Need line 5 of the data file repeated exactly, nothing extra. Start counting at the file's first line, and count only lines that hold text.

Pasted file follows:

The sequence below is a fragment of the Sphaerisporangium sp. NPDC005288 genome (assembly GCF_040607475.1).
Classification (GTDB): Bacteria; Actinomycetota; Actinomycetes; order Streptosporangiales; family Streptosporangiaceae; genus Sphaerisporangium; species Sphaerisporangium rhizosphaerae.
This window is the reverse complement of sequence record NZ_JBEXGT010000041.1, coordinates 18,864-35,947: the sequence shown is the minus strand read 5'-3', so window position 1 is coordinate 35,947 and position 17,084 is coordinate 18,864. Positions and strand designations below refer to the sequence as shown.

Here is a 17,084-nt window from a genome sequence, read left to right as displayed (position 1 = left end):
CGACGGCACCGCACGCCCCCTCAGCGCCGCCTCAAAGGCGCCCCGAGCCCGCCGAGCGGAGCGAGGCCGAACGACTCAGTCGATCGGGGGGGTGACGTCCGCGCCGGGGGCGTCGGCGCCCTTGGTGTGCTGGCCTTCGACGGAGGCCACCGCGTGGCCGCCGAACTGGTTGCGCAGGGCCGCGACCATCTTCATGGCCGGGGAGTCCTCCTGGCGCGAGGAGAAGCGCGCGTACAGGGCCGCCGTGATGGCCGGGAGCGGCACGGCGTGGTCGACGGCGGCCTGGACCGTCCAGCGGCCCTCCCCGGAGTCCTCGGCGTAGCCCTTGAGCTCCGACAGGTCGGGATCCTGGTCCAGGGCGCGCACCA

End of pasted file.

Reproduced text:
CGACGGCACCGCACGCCCCCTCAGCGCCGCCTCAAAGGCGCCCCGAGCCCGCCGAGCGGAGCGAGGCCGAACGACTCAGTCGATCGGGGGGGTGACGTCCGCGCCGGGGGCGTCGGCGCCCTTGGTGTGCTGGCCTTCGACGGAGGCCACCGCGTGGCCGCCGAACTGGTTGCGCAGGGCCGCGACCATCTTCATGGCCGGGGAGTCCTCCTGGCGCGAGGAGAAGCGCGCGTACAGGGCCGCCGTGATGGCCGGGAGCGGCACGGCGTGGTCGACGGCGGCCTGGACCGTCCAGCGGCCCTCCCCGGAGTCCTCGGCGTAGCCCTTGAGCTCCGACAGGTCGGGATCCTGGTCCAGGGCGCGCACCA